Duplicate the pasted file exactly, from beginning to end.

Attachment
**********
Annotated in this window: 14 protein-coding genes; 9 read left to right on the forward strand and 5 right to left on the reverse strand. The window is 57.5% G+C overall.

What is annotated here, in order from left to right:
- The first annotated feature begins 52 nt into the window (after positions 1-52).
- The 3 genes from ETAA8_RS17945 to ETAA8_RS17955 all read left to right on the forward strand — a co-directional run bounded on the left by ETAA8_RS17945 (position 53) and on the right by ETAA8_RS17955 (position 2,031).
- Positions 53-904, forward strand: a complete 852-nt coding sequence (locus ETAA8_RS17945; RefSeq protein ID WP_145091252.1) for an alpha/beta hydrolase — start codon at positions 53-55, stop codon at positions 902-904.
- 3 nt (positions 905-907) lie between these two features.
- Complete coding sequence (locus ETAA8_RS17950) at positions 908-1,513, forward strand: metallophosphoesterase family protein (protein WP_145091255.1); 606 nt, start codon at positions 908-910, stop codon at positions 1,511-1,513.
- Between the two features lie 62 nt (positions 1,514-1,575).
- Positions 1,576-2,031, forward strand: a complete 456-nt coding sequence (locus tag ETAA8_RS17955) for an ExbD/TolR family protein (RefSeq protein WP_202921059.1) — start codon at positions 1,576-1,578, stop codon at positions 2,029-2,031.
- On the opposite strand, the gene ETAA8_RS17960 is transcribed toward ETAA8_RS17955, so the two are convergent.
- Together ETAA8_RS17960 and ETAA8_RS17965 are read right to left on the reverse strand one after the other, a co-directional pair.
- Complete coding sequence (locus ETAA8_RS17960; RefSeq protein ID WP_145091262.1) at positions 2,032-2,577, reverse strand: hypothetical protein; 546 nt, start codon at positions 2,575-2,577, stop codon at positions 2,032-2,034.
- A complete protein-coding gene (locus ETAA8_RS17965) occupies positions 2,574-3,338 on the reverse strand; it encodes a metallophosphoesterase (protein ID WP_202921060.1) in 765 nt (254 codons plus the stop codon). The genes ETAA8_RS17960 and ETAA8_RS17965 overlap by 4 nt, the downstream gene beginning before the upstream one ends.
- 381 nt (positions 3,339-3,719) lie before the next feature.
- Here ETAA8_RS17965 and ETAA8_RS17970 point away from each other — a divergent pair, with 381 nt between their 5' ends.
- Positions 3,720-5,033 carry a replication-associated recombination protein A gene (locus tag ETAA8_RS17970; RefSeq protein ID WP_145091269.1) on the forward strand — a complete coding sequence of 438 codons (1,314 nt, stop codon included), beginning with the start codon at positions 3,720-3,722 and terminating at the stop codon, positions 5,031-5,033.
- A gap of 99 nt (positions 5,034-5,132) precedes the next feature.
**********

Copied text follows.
Annotated in this window: 14 protein-coding genes; 9 read left to right on the forward strand and 5 right to left on the reverse strand. The window is 57.5% G+C overall.

What is annotated here, in order from left to right:
- The first annotated feature begins 52 nt into the window (after positions 1-52).
- The 3 genes from ETAA8_RS17945 to ETAA8_RS17955 all read left to right on the forward strand — a co-directional run bounded on the left by ETAA8_RS17945 (position 53) and on the right by ETAA8_RS17955 (position 2,031).
- Positions 53-904, forward strand: a complete 852-nt coding sequence (locus ETAA8_RS17945; RefSeq protein ID WP_145091252.1) for an alpha/beta hydrolase — start codon at positions 53-55, stop codon at positions 902-904.
- 3 nt (positions 905-907) lie between these two features.
- Complete coding sequence (locus ETAA8_RS17950) at positions 908-1,513, forward strand: metallophosphoesterase family protein (protein WP_145091255.1); 606 nt, start codon at positions 908-910, stop codon at positions 1,511-1,513.
- Between the two features lie 62 nt (positions 1,514-1,575).
- Positions 1,576-2,031, forward strand: a complete 456-nt coding sequence (locus tag ETAA8_RS17955) for an ExbD/TolR family protein (RefSeq protein WP_202921059.1) — start codon at positions 1,576-1,578, stop codon at positions 2,029-2,031.
- On the opposite strand, the gene ETAA8_RS17960 is transcribed toward ETAA8_RS17955, so the two are convergent.
- Together ETAA8_RS17960 and ETAA8_RS17965 are read right to left on the reverse strand one after the other, a co-directional pair.
- Complete coding sequence (locus ETAA8_RS17960; RefSeq protein ID WP_145091262.1) at positions 2,032-2,577, reverse strand: hypothetical protein; 546 nt, start codon at positions 2,575-2,577, stop codon at positions 2,032-2,034.
- A complete protein-coding gene (locus ETAA8_RS17965) occupies positions 2,574-3,338 on the reverse strand; it encodes a metallophosphoesterase (protein ID WP_202921060.1) in 765 nt (254 codons plus the stop codon). The genes ETAA8_RS17960 and ETAA8_RS17965 overlap by 4 nt, the downstream gene beginning before the upstream one ends.
- 381 nt (positions 3,339-3,719) lie before the next feature.
- Here ETAA8_RS17965 and ETAA8_RS17970 point away from each other — a divergent pair, with 381 nt between their 5' ends.
- Positions 3,720-5,033 carry a replication-associated recombination protein A gene (locus tag ETAA8_RS17970; RefSeq protein ID WP_145091269.1) on the forward strand — a complete coding sequence of 438 codons (1,314 nt, stop codon included), beginning with the start codon at positions 3,720-3,722 and terminating at the stop codon, positions 5,031-5,033.
- A gap of 99 nt (positions 5,034-5,132) precedes the next feature.